The text in paragraph 7, section IV further asks us to ‘bring it (your mind) under my guidance.’[5] This is asking us to look at what is proposed in ACIM and to use the tools suggested to us to look at what we have ‘made.’  ACIM cannot make the choice for us.  That we have to make under our own free will in order to begin to take apart the blocks to communication and remembrance that we have constructed.

Imagine the shadow of the tree believing that it made itself and that the tree and the sun were its enemies trying to impose some alien will upon.  This is our ‘small’ selves fighting ever continuously to prove it is independent, sacred and self-created.  This is our ‘small’ self, so tired and exhausted, that it finally stops for a second and asks if there is another way to see all of this.  And in that second of silence, this shadow knows and experiences the deep connection and communication that all of its exhausting efforts were trying to cover up.

Please read this Section IV ‘Error and the Ego’ in Chapter 3 for our next convergence of our ACIM group, January 13th, 2019!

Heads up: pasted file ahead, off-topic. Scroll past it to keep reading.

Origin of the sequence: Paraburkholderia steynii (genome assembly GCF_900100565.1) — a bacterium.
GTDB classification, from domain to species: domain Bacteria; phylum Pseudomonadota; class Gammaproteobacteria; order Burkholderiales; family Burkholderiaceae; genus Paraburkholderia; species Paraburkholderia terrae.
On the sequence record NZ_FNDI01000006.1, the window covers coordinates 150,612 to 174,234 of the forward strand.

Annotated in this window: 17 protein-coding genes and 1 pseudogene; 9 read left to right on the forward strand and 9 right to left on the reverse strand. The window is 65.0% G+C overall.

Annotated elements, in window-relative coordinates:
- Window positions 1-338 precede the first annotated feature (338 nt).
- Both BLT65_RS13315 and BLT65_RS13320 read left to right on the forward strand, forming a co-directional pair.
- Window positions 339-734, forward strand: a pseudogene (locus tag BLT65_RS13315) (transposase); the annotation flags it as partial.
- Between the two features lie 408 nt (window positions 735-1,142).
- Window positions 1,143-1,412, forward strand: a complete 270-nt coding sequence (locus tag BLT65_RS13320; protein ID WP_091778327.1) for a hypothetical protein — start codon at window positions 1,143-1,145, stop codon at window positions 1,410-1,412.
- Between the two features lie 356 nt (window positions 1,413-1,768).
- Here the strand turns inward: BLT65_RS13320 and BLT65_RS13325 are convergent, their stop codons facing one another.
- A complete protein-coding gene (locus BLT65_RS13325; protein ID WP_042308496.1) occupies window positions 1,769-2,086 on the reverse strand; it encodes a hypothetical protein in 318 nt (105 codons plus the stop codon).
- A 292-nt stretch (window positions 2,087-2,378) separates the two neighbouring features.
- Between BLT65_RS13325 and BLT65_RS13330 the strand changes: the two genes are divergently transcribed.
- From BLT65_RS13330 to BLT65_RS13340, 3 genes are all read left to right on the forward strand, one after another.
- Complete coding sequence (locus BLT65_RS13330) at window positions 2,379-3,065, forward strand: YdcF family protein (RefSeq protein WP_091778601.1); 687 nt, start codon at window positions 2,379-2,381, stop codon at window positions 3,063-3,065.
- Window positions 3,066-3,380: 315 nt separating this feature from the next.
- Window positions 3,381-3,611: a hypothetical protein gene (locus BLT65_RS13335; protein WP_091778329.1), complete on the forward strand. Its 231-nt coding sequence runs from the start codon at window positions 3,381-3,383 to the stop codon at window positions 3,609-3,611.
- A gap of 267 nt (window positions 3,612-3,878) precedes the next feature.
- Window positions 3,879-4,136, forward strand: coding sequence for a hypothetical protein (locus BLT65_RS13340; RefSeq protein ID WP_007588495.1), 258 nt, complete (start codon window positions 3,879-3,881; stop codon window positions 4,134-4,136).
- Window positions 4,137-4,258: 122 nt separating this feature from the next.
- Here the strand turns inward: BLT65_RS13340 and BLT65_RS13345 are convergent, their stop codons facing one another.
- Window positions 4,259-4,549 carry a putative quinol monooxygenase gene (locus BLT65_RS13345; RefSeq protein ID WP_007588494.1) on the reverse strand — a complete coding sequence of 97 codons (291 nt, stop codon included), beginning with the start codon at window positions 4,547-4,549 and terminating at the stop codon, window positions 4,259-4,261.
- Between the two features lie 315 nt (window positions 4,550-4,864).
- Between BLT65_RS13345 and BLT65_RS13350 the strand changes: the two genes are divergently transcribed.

[1] ACIM text Chapter 3, Section IV, paragraph 1, sentence 1

[2] ACIM text Chapter 3, Section IV, paragraph 1, sentence 2

[3] ACIM text Chapter 3, Section IV, paragraph 6 , sentence 2

[4] ACIM text Chapter 3, Section IV, paragraph 6, sentence 3

[5] ACIM text Chapter 3, Section IV, paragraph 7, sentence 7


Comments by Melanie Gray, PhD:

Well, I may never look at a tree and its shadow in the same way again.  The analogy is so beautiful–each day a shadow begins to stretch out from the tree as the sun shines its loving rays and at the end of each day that shadow “returns home” as the sun sets and the tree and shadow reunite.  The inevitability of the shadow to have this reunion reminds me of some early quote in ACIM; that we’re all on the journey home.  It’s inevitable.  All in our own time.

And this email also reminds me of another outcome that I’ve begun to experience from reading ACIM and from doing self-inquiry.  That is, a deepening of a faith in not knowing.  Since I’m guessing that I’ll never fully know truth while here living as Melanie, I’m practicing having faith in this thing called truth, while knowing little to nothing of it.  At best I collect experiences of what truth is NOT.  That’s my path home.  Letting fear show me what the next barricade is that I’ve erected and then letting love show me that my course adjustment is a “good” one, that is, one that is heading more directly toward truth.  Both feelings are VALUABLE companions.

Thank you, Bart, for these ever deepening writings that you send us.  I find them quite moving.

Much Love,


Melanie Balint Gray, PhD